Russian Sector of the Arctic
Russian Sector of the Arctic. The concept of Arctic sectors was introduced in the nineteenth century by signing several international agreements and contracts (the Russian–American Treaty of 1824, the Anglo–Russian Convention of 1825, the Russian–American Treaty of 1867). The sector approach was established by the Central Executive Committee and the Council of People’s Commissars of the Soviet Union Resolution of April 15, 1926, “On declaring lands and islands situated in the Arctic Ocean the territory of the USSR.” This resolution defined the Soviet Arctic sector as the territory lying between longitude 32°04′35″E and longitude 168°49′30″W (excluding the eastern islands of the Svalbard Archipelago). By defining the borders of the sector, the USSR claimed its rights for all islands and lands, be they already discovered or going to be discovered within the sector in the future. Consequently, the closed sea, the continental shelf, and the exclusive economic zone were defined within the sector based on the general norms of international law and in compliance with the UN Law of the Sea Convention on 1982.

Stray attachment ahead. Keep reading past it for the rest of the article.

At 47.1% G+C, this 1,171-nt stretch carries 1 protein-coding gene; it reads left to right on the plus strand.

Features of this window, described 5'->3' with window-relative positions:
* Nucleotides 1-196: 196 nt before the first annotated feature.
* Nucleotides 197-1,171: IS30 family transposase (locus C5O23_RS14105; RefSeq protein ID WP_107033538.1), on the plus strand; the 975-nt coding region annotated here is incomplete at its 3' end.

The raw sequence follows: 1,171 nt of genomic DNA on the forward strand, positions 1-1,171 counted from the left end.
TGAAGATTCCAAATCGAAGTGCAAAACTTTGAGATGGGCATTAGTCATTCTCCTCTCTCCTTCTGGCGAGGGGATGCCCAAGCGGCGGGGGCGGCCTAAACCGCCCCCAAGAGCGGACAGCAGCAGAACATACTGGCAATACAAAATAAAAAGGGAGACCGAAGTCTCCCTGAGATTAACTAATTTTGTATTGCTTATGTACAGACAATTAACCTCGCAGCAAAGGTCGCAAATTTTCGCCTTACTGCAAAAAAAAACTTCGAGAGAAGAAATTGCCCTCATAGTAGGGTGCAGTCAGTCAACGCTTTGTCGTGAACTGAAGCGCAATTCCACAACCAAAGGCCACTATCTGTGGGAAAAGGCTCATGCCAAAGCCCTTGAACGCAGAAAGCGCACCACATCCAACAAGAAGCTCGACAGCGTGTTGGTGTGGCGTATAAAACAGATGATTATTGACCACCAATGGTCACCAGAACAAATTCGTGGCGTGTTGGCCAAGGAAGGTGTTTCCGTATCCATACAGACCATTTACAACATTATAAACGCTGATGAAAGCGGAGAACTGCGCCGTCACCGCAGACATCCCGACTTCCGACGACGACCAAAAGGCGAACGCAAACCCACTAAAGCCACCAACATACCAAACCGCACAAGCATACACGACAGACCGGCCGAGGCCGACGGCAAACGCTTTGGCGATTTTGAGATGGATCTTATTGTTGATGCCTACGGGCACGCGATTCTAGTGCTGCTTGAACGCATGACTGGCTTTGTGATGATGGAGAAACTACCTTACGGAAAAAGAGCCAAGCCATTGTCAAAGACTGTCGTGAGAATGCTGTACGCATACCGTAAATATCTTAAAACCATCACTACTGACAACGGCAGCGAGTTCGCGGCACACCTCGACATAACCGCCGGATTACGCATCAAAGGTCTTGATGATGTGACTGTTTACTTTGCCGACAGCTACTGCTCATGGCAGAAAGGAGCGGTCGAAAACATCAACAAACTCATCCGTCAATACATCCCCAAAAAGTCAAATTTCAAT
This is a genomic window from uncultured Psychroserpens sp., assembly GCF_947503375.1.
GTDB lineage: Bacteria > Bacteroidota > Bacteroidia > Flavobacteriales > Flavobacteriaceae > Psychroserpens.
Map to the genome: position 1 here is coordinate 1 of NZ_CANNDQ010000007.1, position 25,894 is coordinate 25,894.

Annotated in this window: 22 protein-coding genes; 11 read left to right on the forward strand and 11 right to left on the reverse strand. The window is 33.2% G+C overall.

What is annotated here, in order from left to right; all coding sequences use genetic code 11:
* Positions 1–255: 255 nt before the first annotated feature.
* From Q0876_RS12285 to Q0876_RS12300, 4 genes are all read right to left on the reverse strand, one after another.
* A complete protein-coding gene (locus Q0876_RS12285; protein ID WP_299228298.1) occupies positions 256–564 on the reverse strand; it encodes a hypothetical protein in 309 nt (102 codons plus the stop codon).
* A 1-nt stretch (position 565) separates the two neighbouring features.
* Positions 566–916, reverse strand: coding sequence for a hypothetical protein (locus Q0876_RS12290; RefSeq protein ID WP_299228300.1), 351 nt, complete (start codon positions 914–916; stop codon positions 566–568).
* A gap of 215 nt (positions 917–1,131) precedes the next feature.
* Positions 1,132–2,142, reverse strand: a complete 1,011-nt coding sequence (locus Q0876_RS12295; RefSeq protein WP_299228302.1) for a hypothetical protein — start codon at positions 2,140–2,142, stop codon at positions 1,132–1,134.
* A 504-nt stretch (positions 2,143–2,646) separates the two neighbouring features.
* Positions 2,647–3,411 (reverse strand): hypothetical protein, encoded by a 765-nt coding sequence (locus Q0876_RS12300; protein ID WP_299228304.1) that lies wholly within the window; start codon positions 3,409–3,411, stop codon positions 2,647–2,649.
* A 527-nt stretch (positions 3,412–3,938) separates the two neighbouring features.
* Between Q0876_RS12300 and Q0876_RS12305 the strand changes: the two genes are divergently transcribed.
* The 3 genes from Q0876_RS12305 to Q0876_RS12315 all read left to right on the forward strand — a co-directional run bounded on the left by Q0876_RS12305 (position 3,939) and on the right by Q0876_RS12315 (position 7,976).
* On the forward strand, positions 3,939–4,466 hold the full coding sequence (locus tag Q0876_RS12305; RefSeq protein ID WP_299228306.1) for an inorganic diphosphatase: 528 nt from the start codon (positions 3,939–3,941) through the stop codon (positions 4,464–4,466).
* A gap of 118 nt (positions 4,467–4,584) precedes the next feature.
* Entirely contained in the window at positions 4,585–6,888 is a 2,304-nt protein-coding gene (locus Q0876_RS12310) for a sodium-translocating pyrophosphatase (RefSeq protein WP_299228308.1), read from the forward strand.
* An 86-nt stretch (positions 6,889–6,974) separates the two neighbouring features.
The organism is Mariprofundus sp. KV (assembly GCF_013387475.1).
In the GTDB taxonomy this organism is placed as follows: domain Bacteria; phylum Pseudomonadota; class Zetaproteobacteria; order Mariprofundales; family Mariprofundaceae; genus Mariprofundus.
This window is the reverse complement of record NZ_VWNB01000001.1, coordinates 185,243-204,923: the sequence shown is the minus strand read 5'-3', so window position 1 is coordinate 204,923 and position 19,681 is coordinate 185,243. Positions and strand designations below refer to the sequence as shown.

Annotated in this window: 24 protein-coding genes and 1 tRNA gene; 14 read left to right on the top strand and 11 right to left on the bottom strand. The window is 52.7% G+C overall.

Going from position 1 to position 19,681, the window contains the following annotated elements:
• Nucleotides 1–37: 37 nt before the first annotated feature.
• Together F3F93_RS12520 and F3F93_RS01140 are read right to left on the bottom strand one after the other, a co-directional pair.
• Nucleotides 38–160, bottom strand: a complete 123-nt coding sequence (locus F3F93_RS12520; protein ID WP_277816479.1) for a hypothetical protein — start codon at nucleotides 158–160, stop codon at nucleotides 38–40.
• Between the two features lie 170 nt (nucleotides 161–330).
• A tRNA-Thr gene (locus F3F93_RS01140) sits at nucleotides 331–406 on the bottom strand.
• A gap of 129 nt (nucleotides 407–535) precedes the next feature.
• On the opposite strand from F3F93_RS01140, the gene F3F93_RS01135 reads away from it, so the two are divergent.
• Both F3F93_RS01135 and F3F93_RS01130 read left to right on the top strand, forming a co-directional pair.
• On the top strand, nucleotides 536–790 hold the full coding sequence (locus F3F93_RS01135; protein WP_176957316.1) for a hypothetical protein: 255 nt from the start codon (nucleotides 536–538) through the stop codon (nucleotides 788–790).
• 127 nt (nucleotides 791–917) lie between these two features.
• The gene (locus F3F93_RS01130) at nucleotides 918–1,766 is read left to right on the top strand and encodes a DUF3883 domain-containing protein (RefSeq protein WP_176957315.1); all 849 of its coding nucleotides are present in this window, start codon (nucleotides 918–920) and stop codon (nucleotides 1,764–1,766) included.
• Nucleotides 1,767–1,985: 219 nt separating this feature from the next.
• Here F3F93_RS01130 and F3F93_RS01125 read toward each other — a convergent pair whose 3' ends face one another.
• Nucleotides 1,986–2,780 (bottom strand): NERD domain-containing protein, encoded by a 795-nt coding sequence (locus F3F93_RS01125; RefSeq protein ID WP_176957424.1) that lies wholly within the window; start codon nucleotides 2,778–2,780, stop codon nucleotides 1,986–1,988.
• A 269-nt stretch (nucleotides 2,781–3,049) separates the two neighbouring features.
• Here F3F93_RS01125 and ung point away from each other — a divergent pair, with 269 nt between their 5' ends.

The Russian Arctic Sector covers the area of about 9.46 million km2, of which 6.8 million km2 present water areas which is 45 % of the total area of the Arctic Ocean. Within the sector the continental shelf occupies 6.19 million km2 or 41 % of all the Arctic water area. It should be noted that under the Arctic ice, there is the area of 5.14 million km2 (70 % of the sector) and under the pack ice there are 1.55 million km2 of them (23 % of the sector). The length of the Russian Arctic coast is 28,000 km (62,000 km including the islands). Only a small part of the coast is accessible and well explored.